Raw Video : Ship Crushes “Mule” Train in Panama Canal

Mules or tow trains in Panama Canal are train locomotives that help steer large ships through the canal, preventing them from hitting and damaging the canal.

However, in a recent accident, a tow train become the victim when a large container carrier almost crushed it when being guided in one of the water locks.

Luckily, no one was injured in the accident. But the mule was badly damaged.


Watch the video below:

More information on mules:

The mules run on rack tracks, train tracks with a toothed rail down the middle to help the train climb steep inclines. The rack tracks run along both sides of the Panama Canal. Large ships are steered by 4 mules on each side of the ship, two in the front (bow) and two in the rear (stern). The mules are for steering and don’t actually tow the ships. Smaller vessels don’t use the mules, but instead use hand lines which are controlled by the ship’s crew. (Reference: Virtualpanama.com)

Do you have more information on the accident? Let us know in the comments below.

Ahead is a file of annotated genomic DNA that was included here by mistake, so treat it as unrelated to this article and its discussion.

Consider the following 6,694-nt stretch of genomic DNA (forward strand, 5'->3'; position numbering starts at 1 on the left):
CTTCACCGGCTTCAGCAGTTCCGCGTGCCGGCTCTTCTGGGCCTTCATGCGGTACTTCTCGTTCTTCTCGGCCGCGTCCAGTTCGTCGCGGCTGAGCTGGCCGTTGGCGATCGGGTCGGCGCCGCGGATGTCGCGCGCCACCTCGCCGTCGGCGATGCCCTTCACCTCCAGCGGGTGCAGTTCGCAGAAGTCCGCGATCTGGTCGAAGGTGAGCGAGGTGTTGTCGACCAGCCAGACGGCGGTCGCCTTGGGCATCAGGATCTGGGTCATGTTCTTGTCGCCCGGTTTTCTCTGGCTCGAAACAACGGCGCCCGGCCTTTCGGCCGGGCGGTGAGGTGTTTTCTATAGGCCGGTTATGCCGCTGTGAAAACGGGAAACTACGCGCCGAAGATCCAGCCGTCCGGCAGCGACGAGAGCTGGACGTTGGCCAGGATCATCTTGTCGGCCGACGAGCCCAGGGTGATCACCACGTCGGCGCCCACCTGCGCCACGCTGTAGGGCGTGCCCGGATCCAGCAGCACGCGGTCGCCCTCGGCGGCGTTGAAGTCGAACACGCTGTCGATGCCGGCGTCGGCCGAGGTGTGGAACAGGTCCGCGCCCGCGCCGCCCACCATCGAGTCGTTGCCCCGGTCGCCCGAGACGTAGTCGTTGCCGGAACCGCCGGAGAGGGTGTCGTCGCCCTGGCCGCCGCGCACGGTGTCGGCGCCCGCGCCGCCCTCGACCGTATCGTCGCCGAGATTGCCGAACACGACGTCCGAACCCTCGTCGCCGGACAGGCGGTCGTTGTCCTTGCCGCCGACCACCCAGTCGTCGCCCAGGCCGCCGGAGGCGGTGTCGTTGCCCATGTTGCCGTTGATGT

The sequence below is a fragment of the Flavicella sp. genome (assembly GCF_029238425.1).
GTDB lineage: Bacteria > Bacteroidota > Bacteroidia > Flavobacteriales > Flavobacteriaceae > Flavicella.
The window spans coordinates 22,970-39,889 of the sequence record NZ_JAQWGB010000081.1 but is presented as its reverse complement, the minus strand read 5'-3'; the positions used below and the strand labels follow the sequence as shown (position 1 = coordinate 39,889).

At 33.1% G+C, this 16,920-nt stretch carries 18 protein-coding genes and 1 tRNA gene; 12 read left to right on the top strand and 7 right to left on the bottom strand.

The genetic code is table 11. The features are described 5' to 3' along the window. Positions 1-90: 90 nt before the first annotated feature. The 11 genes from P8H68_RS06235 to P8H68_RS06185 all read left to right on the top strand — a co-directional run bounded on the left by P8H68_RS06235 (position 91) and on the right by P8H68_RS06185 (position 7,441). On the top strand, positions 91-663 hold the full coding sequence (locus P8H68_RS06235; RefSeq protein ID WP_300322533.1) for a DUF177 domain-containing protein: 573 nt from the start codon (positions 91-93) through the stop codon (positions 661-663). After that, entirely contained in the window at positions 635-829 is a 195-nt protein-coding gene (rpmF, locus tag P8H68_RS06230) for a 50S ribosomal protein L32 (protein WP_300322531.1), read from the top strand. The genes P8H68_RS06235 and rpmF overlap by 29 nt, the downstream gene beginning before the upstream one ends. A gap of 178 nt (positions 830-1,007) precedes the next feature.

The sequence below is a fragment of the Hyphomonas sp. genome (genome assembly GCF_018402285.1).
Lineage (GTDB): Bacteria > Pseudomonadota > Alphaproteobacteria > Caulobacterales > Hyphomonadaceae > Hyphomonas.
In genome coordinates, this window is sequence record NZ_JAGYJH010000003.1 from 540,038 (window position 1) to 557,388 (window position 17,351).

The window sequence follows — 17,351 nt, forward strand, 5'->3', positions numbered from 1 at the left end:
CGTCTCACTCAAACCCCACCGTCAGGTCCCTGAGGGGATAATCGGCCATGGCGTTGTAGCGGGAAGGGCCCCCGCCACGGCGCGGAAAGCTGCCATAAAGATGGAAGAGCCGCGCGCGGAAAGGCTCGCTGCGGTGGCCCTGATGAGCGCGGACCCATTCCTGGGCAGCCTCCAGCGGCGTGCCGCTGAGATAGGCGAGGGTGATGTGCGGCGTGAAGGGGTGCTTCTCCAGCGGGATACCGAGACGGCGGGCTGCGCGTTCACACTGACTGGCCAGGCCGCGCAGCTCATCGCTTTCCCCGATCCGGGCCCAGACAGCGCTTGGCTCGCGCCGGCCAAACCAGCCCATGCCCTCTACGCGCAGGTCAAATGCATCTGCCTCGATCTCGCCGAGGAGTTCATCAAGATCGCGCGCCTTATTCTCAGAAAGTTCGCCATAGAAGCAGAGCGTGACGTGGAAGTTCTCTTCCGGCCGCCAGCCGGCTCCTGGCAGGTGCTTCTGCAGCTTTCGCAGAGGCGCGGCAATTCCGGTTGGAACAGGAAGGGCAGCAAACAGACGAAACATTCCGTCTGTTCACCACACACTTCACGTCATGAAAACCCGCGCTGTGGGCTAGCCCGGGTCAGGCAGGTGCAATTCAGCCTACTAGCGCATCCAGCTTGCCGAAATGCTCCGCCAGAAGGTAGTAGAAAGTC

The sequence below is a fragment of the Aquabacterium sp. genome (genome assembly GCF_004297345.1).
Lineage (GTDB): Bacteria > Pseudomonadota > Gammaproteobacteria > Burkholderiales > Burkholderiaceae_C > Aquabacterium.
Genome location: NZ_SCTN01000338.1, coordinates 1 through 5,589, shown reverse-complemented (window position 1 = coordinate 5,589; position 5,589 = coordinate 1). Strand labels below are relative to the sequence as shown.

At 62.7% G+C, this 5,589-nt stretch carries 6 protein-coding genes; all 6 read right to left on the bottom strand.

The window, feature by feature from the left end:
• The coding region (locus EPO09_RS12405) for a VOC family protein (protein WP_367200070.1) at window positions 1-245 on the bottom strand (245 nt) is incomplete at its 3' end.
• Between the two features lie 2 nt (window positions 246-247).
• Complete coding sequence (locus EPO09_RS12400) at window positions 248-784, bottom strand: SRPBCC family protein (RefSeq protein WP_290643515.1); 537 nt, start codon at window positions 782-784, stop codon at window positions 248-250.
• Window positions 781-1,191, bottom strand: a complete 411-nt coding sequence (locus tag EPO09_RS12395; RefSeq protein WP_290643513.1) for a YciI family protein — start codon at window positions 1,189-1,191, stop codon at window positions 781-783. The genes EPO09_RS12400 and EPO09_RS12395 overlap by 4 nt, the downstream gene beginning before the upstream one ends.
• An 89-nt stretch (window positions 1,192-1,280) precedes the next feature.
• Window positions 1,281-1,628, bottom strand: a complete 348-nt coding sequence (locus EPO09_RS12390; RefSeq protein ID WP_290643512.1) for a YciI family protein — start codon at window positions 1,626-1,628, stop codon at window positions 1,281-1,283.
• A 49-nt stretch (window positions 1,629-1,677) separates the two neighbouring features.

Video Credits: Paul Godin

NOTE: Marine Insight does not have enough information to verify this video and cannot vouch for its accuracy.

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  1. The “lower” mule should have stayed behind the “Shoulder” of the ship, as he could see the ‘angle of approach’ of the ship. Large ships like this one are able to damage lantern masts meters away from the side of the lock. (or gantry cranes at container terminals)

  2. Why does the video blink immediately before the accident?
    The change of course is so sudden that something must have happened. Did the mules on the other side of the canal not engage properly? Did a cable snap?

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